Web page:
What is also problematic is that there is also clearly scarcity in Star Trek as well, even if it is not obvious to the main characters. While the political problems seem to come first, in cases like Tasha Yar's homeworld, there is nothing but those in Star Wars. Given the nature of Star Wars politics, it is probable that the ones to own replicators would be groups like the Trade Federation and Techno Union, who would prevent the technology from proliferating and destroying their market domination.
Jakku seems to be a case of a company town gone bad, in which people get stranded there and forced to work for nothing. There are certainly the resources in the overall galaxy to help people like that, but they are happy diverting those resources so that core worlds can live ever more luxurious lifestyles. Star Wars is also a setting that seems to value hand crafting rather than production lines when it comes to luxury goods.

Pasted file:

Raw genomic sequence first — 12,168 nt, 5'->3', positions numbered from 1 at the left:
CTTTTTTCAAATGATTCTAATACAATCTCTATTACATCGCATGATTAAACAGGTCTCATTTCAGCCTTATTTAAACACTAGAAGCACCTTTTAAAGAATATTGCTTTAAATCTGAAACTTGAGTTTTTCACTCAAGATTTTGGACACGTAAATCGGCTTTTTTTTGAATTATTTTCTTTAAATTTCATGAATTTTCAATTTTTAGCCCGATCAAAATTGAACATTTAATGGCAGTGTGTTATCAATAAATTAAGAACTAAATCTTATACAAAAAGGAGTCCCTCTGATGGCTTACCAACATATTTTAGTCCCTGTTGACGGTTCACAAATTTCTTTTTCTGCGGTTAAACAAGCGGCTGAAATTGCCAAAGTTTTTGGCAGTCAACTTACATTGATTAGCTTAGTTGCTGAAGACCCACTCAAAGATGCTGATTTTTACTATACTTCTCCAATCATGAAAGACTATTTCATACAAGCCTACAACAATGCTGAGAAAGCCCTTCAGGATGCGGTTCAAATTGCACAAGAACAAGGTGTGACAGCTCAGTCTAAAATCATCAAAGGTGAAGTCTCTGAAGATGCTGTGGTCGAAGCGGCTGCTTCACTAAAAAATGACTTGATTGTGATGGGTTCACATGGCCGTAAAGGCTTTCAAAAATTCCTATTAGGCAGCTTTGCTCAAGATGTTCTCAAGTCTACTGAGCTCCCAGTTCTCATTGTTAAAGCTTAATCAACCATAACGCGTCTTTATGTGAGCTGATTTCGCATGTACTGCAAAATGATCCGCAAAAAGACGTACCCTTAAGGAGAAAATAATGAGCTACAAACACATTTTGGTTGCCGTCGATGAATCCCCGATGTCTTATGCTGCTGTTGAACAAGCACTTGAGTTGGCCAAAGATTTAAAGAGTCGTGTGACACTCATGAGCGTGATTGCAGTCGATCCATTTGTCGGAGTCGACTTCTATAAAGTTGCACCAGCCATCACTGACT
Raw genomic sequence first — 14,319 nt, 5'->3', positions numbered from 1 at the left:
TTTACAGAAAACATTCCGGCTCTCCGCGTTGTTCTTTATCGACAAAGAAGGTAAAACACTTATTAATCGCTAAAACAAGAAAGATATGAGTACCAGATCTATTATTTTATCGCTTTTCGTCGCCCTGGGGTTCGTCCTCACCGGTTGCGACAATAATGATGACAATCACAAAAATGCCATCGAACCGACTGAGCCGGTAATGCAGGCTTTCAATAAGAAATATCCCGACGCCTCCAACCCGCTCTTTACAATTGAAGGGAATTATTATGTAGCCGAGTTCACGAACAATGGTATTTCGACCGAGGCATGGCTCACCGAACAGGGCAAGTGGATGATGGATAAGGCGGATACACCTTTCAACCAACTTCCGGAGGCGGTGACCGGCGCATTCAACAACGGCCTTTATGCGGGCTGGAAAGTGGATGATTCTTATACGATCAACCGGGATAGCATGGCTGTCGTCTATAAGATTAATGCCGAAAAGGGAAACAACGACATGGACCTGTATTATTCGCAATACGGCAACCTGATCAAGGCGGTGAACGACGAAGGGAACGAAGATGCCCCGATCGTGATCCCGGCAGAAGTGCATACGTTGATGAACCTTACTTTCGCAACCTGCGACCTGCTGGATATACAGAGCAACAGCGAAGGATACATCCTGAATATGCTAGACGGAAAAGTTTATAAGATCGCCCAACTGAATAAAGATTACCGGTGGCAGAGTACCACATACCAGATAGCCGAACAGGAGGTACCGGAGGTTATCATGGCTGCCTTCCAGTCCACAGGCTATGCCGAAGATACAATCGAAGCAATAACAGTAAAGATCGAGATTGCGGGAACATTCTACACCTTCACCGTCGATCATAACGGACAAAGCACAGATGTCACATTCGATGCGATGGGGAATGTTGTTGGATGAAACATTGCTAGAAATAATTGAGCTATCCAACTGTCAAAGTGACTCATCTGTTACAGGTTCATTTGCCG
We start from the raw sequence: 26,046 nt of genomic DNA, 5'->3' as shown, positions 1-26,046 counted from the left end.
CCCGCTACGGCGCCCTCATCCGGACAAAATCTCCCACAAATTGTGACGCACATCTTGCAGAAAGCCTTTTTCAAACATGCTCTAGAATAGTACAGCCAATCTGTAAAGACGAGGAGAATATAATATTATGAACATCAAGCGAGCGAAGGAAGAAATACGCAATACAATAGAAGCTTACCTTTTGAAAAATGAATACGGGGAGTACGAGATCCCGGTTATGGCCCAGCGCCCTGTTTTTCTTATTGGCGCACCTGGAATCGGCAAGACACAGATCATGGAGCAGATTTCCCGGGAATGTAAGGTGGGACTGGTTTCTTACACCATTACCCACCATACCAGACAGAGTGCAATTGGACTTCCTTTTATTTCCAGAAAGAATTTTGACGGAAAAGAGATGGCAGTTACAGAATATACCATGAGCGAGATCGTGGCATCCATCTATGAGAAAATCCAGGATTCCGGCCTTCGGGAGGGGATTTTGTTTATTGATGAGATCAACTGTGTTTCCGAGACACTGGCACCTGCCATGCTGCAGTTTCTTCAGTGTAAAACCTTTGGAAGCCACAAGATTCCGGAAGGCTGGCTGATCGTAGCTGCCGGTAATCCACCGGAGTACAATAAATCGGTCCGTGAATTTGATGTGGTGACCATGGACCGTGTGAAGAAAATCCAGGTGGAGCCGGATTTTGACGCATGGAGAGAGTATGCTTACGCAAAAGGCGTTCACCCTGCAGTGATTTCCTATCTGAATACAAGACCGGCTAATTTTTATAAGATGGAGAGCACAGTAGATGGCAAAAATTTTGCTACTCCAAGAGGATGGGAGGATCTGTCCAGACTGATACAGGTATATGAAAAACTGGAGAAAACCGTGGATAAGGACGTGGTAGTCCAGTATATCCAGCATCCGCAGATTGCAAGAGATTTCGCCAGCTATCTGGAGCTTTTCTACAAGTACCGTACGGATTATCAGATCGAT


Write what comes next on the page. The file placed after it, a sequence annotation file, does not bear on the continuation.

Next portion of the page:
Slight nitpick based on a different source, but Tarkin clearly wanted Wookie slaves for the Death Star, for their mixture of strength and technical ability, using the Wookie "resistance" to the new order as an excuse rather than a cause. The excuse used was that the Wookies were hiding Jedi fugitives, after a group of Jedi survivors were searching for Yoda on that world. The Jedi learned the hard way that sticking together under the Empire was a bad idea, especially in the face of Vader. It was also a question of making an example of someone while the Empire consolidated their power, so it is still the same in a different way. This was from the novel Dark Lord.Lord Revan wrote:the Death Star was built with wookiee slaves for punishment for their action after the clone wars (in legendaries that is) though the novel "Death Star" implied that it wasn't built exclusively with slaves and droids and convicts were used as well and there wasn't really any logical reason beyond a brutal way of punishment implied.
In any case, the underlying point is correct. It was not merely built with slaves.